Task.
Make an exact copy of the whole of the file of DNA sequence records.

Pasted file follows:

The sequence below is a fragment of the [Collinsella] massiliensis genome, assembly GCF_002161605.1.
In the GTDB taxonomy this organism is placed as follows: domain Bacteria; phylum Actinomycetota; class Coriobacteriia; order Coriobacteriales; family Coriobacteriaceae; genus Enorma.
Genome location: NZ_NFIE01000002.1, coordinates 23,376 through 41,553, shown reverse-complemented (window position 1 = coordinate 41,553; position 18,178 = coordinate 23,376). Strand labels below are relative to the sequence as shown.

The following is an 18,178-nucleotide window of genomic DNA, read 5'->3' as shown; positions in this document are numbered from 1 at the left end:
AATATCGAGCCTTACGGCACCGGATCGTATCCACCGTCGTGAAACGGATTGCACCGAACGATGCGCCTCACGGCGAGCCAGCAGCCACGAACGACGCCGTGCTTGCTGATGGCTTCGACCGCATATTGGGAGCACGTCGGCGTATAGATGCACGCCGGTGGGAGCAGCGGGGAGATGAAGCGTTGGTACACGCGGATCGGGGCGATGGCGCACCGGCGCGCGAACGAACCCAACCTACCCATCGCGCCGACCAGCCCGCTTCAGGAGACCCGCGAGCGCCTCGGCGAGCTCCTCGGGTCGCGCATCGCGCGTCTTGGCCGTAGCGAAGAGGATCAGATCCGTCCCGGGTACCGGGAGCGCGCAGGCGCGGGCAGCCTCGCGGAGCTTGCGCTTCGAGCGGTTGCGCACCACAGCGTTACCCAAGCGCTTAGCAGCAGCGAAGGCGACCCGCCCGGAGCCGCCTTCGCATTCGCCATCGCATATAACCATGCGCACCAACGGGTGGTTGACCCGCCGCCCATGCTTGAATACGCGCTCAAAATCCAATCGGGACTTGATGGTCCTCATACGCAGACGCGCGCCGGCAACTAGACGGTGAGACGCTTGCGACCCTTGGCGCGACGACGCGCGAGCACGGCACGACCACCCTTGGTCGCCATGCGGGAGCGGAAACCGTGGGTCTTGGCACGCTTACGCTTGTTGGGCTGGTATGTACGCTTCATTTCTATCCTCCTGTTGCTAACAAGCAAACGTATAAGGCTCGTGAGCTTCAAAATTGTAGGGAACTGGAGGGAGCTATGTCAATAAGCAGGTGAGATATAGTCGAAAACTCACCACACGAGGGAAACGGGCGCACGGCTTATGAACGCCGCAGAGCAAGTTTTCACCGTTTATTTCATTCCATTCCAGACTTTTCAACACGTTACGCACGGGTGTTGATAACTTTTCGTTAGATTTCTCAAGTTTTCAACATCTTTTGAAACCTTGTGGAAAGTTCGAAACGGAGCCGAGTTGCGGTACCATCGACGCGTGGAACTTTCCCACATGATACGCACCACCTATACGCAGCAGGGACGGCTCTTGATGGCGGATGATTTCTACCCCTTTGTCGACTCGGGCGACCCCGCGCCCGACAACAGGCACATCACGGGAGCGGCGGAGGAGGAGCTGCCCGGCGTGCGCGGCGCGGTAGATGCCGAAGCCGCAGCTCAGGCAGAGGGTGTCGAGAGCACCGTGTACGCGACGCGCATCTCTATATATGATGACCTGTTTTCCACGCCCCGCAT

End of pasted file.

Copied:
The sequence below is a fragment of the [Collinsella] massiliensis genome, assembly GCF_002161605.1.
In the GTDB taxonomy this organism is placed as follows: domain Bacteria; phylum Actinomycetota; class Coriobacteriia; order Coriobacteriales; family Coriobacteriaceae; genus Enorma.
Genome location: NZ_NFIE01000002.1, coordinates 23,376 through 41,553, shown reverse-complemented (window position 1 = coordinate 41,553; position 18,178 = coordinate 23,376). Strand labels below are relative to the sequence as shown.

The following is an 18,178-nucleotide window of genomic DNA, read 5'->3' as shown; positions in this document are numbered from 1 at the left end:
AATATCGAGCCTTACGGCACCGGATCGTATCCACCGTCGTGAAACGGATTGCACCGAACGATGCGCCTCACGGCGAGCCAGCAGCCACGAACGACGCCGTGCTTGCTGATGGCTTCGACCGCATATTGGGAGCACGTCGGCGTATAGATGCACGCCGGTGGGAGCAGCGGGGAGATGAAGCGTTGGTACACGCGGATCGGGGCGATGGCGCACCGGCGCGCGAACGAACCCAACCTACCCATCGCGCCGACCAGCCCGCTTCAGGAGACCCGCGAGCGCCTCGGCGAGCTCCTCGGGTCGCGCATCGCGCGTCTTGGCCGTAGCGAAGAGGATCAGATCCGTCCCGGGTACCGGGAGCGCGCAGGCGCGGGCAGCCTCGCGGAGCTTGCGCTTCGAGCGGTTGCGCACCACAGCGTTACCCAAGCGCTTAGCAGCAGCGAAGGCGACCCGCCCGGAGCCGCCTTCGCATTCGCCATCGCATATAACCATGCGCACCAACGGGTGGTTGACCCGCCGCCCATGCTTGAATACGCGCTCAAAATCCAATCGGGACTTGATGGTCCTCATACGCAGACGCGCGCCGGCAACTAGACGGTGAGACGCTTGCGACCCTTGGCGCGACGACGCGCGAGCACGGCACGACCACCCTTGGTCGCCATGCGGGAGCGGAAACCGTGGGTCTTGGCACGCTTACGCTTGTTGGGCTGGTATGTACGCTTCATTTCTATCCTCCTGTTGCTAACAAGCAAACGTATAAGGCTCGTGAGCTTCAAAATTGTAGGGAACTGGAGGGAGCTATGTCAATAAGCAGGTGAGATATAGTCGAAAACTCACCACACGAGGGAAACGGGCGCACGGCTTATGAACGCCGCAGAGCAAGTTTTCACCGTTTATTTCATTCCATTCCAGACTTTTCAACACGTTACGCACGGGTGTTGATAACTTTTCGTTAGATTTCTCAAGTTTTCAACATCTTTTGAAACCTTGTGGAAAGTTCGAAACGGAGCCGAGTTGCGGTACCATCGACGCGTGGAACTTTCCCACATGATACGCACCACCTATACGCAGCAGGGACGGCTCTTGATGGCGGATGATTTCTACCCCTTTGTCGACTCGGGCGACCCCGCGCCCGACAACAGGCACATCACGGGAGCGGCGGAGGAGGAGCTGCCCGGCGTGCGCGGCGCGGTAGATGCCGAAGCCGCAGCTCAGGCAGAGGGTGTCGAGAGCACCGTGTACGCGACGCGCATCTCTATATATGATGACCTGTTTTCCACGCCCCGCAT